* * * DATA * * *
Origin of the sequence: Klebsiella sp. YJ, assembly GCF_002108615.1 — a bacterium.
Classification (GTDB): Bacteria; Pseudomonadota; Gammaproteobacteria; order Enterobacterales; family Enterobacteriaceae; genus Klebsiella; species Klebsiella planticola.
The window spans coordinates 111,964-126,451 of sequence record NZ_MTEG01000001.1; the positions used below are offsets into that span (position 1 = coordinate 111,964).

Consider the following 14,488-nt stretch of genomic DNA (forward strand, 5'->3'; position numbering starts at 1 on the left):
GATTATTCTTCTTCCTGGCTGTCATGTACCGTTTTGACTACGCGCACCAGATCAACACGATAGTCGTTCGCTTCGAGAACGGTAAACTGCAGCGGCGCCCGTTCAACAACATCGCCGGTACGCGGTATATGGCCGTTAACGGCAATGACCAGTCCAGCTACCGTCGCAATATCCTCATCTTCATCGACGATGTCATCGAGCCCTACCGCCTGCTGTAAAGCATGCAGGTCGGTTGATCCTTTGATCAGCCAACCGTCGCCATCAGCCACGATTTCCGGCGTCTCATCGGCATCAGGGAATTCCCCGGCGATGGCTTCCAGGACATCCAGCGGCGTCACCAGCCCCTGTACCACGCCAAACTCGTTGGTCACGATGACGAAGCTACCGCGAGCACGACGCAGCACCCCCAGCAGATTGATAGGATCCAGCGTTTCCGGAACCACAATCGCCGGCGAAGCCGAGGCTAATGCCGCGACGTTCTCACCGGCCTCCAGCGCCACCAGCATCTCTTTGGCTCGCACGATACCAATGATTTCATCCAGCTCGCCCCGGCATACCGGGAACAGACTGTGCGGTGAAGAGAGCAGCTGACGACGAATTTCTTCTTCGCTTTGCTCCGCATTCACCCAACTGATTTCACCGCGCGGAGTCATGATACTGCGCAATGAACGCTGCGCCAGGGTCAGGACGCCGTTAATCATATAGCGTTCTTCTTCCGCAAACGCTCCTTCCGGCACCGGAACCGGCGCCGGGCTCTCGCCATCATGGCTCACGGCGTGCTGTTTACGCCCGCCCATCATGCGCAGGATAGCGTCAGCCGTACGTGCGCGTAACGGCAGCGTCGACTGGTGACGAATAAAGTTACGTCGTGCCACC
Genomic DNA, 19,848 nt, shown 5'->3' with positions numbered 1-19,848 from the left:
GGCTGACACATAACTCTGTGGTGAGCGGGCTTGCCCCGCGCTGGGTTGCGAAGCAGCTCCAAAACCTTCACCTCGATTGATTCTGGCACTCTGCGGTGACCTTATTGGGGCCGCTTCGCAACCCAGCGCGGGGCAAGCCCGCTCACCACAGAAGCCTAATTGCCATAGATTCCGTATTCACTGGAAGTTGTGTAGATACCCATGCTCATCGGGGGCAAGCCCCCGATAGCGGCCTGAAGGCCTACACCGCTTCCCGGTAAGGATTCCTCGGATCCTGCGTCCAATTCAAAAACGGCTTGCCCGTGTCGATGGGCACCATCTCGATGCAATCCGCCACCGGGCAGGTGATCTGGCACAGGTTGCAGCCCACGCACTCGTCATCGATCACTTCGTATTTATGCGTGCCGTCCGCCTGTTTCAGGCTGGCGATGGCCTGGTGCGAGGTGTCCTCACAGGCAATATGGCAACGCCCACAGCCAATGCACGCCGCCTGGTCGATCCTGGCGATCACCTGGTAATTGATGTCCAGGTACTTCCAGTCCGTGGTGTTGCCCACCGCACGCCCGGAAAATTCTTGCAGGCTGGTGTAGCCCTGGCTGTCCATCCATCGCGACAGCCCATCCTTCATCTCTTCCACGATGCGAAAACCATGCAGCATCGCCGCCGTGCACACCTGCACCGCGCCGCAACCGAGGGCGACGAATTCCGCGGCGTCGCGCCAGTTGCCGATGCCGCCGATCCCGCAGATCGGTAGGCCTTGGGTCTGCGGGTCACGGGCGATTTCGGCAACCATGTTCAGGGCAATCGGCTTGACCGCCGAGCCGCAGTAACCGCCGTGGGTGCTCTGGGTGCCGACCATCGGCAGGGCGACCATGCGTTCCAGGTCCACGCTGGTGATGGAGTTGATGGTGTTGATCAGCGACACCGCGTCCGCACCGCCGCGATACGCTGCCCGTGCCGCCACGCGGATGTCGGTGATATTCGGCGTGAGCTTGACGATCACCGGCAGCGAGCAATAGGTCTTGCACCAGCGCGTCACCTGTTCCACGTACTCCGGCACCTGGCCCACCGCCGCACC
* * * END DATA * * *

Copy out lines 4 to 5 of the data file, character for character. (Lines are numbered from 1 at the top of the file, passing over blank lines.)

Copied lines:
Consider the following 14,488-nt stretch of genomic DNA (forward strand, 5'->3'; position numbering starts at 1 on the left):
GATTATTCTTCTTCCTGGCTGTCATGTACCGTTTTGACTACGCGCACCAGATCAACACGATAGTCGTTCGCTTCGAGAACGGTAAACTGCAGCGGCGCCCGTTCAACAACATCGCCGGTACGCGGTATATGGCCGTTAACGGCAATGACCAGTCCAGCTACCGTCGCAATATCCTCATCTTCATCGACGATGTCATCGAGCCCTACCGCCTGCTGTAAAGCATGCAGGTCGGTTGATCCTTTGATCAGCCAACCGTCGCCATCAGCCACGATTTCCGGCGTCTCATCGGCATCAGGGAATTCCCCGGCGATGGCTTCCAGGACATCCAGCGGCGTCACCAGCCCCTGTACCACGCCAAACTCGTTGGTCACGATGACGAAGCTACCGCGAGCACGACGCAGCACCCCCAGCAGATTGATAGGATCCAGCGTTTCCGGAACCACAATCGCCGGCGAAGCCGAGGCTAATGCCGCGACGTTCTCACCGGCCTCCAGCGCCACCAGCATCTCTTTGGCTCGCACGATACCAATGATTTCATCCAGCTCGCCCCGGCATACCGGGAACAGACTGTGCGGTGAAGAGAGCAGCTGACGACGAATTTCTTCTTCGCTTTGCTCCGCATTCACCCAACTGATTTCACCGCGCGGAGTCATGATACTGCGCAATGAACGCTGCGCCAGGGTCAGGACGCCGTTAATCATATAGCGTTCTTCTTCCGCAAACGCTCCTTCCGGCACCGGAACCGGCGCCGGGCTCTCGCCATCATGGCTCACGGCGTGCTGTTTACGCCCGCCCATCATGCGCAGGATAGCGTCAGCCGTACGTGCGCGTAACGGCAGCGTCGACTGGTGACGAATAAAGTTACGTCGTGCCACC